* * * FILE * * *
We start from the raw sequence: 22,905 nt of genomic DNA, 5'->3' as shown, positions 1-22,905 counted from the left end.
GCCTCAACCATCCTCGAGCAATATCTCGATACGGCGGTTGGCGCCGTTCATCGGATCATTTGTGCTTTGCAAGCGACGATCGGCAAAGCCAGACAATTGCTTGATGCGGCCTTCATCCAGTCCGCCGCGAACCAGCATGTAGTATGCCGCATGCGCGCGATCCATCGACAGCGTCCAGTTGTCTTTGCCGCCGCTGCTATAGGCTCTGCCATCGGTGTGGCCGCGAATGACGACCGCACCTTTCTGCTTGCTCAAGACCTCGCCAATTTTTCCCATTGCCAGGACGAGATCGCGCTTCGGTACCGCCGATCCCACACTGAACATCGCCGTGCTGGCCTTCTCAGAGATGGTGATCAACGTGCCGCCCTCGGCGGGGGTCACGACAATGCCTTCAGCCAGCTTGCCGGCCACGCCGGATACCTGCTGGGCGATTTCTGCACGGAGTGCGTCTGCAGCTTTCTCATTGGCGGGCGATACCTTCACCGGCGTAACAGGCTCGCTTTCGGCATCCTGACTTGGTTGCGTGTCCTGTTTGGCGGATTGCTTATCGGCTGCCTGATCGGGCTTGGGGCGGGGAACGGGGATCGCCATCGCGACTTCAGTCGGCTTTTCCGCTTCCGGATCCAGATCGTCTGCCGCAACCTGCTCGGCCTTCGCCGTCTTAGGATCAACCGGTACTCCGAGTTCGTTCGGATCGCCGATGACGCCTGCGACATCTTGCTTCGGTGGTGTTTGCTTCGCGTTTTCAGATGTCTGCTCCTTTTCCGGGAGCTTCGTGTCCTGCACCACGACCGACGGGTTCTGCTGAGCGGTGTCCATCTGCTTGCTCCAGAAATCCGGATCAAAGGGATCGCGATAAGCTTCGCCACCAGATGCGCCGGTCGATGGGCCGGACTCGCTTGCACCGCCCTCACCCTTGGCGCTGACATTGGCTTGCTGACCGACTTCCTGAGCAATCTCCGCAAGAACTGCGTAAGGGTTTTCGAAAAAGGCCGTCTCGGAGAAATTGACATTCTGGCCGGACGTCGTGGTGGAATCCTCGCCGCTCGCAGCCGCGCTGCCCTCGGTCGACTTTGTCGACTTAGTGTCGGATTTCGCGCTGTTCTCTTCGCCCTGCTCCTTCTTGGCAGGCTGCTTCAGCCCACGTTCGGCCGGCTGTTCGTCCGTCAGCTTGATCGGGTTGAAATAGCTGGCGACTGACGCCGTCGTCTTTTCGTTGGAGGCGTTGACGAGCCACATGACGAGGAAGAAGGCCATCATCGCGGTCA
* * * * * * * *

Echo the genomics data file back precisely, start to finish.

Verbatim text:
We start from the raw sequence: 22,905 nt of genomic DNA, 5'->3' as shown, positions 1-22,905 counted from the left end.
GCCTCAACCATCCTCGAGCAATATCTCGATACGGCGGTTGGCGCCGTTCATCGGATCATTTGTGCTTTGCAAGCGACGATCGGCAAAGCCAGACAATTGCTTGATGCGGCCTTCATCCAGTCCGCCGCGAACCAGCATGTAGTATGCCGCATGCGCGCGATCCATCGACAGCGTCCAGTTGTCTTTGCCGCCGCTGCTATAGGCTCTGCCATCGGTGTGGCCGCGAATGACGACCGCACCTTTCTGCTTGCTCAAGACCTCGCCAATTTTTCCCATTGCCAGGACGAGATCGCGCTTCGGTACCGCCGATCCCACACTGAACATCGCCGTGCTGGCCTTCTCAGAGATGGTGATCAACGTGCCGCCCTCGGCGGGGGTCACGACAATGCCTTCAGCCAGCTTGCCGGCCACGCCGGATACCTGCTGGGCGATTTCTGCACGGAGTGCGTCTGCAGCTTTCTCATTGGCGGGCGATACCTTCACCGGCGTAACAGGCTCGCTTTCGGCATCCTGACTTGGTTGCGTGTCCTGTTTGGCGGATTGCTTATCGGCTGCCTGATCGGGCTTGGGGCGGGGAACGGGGATCGCCATCGCGACTTCAGTCGGCTTTTCCGCTTCCGGATCCAGATCGTCTGCCGCAACCTGCTCGGCCTTCGCCGTCTTAGGATCAACCGGTACTCCGAGTTCGTTCGGATCGCCGATGACGCCTGCGACATCTTGCTTCGGTGGTGTTTGCTTCGCGTTTTCAGATGTCTGCTCCTTTTCCGGGAGCTTCGTGTCCTGCACCACGACCGACGGGTTCTGCTGAGCGGTGTCCATCTGCTTGCTCCAGAAATCCGGATCAAAGGGATCGCGATAAGCTTCGCCACCAGATGCGCCGGTCGATGGGCCGGACTCGCTTGCACCGCCCTCACCCTTGGCGCTGACATTGGCTTGCTGACCGACTTCCTGAGCAATCTCCGCAAGAACTGCGTAAGGGTTTTCGAAAAAGGCCGTCTCGGAGAAATTGACATTCTGGCCGGACGTCGTGGTGGAATCCTCGCCGCTCGCAGCCGCGCTGCCCTCGGTCGACTTTGTCGACTTAGTGTCGGATTTCGCGCTGTTCTCTTCGCCCTGCTCCTTCTTGGCAGGCTGCTTCAGCCCACGTTCGGCCGGCTGTTCGTCCGTCAGCTTGATCGGGTTGAAATAGCTGGCGACTGACGCCGTCGTCTTTTCGTTGGAGGCGTTGACGAGCCACATGACGAGGAAGAAGGCCATCATCGCGGTCA